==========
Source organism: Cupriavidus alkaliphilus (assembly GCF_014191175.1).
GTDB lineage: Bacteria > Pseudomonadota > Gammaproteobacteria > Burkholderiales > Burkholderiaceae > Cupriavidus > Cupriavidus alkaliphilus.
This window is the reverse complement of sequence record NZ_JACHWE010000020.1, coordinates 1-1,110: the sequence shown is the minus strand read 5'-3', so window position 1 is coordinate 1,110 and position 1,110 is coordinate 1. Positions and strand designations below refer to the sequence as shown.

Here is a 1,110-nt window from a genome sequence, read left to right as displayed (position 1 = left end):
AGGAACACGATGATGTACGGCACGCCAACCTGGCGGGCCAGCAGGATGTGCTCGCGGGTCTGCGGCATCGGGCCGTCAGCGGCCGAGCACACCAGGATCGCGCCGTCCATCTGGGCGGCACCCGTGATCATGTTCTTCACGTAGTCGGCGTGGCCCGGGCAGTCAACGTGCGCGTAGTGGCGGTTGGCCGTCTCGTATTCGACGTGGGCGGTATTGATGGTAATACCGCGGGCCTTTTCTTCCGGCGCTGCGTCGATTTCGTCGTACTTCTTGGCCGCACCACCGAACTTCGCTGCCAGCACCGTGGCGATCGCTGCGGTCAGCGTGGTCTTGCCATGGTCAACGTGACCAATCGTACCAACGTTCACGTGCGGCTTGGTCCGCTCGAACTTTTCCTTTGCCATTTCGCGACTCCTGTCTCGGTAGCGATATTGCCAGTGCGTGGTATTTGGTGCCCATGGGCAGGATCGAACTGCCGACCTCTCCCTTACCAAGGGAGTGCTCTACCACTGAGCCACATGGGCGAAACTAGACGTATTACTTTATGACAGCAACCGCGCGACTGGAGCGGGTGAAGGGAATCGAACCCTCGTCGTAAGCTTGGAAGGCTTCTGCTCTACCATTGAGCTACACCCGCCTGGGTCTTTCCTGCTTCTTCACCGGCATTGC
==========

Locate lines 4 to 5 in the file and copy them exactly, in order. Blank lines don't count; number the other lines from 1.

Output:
Here is a 1,110-nt window from a genome sequence, read left to right as displayed (position 1 = left end):
AGGAACACGATGATGTACGGCACGCCAACCTGGCGGGCCAGCAGGATGTGCTCGCGGGTCTGCGGCATCGGGCCGTCAGCGGCCGAGCACACCAGGATCGCGCCGTCCATCTGGGCGGCACCCGTGATCATGTTCTTCACGTAGTCGGCGTGGCCCGGGCAGTCAACGTGCGCGTAGTGGCGGTTGGCCGTCTCGTATTCGACGTGGGCGGTATTGATGGTAATACCGCGGGCCTTTTCTTCCGGCGCTGCGTCGATTTCGTCGTACTTCTTGGCCGCACCACCGAACTTCGCTGCCAGCACCGTGGCGATCGCTGCGGTCAGCGTGGTCTTGCCATGGTCAACGTGACCAATCGTACCAACGTTCACGTGCGGCTTGGTCCGCTCGAACTTTTCCTTTGCCATTTCGCGACTCCTGTCTCGGTAGCGATATTGCCAGTGCGTGGTATTTGGTGCCCATGGGCAGGATCGAACTGCCGACCTCTCCCTTACCAAGGGAGTGCTCTACCACTGAGCCACATGGGCGAAACTAGACGTATTACTTTATGACAGCAACCGCGCGACTGGAGCGGGTGAAGGGAATCGAACCCTCGTCGTAAGCTTGGAAGGCTTCTGCTCTACCATTGAGCTACACCCGCCTGGGTCTTTCCTGCTTCTTCACCGGCATTGC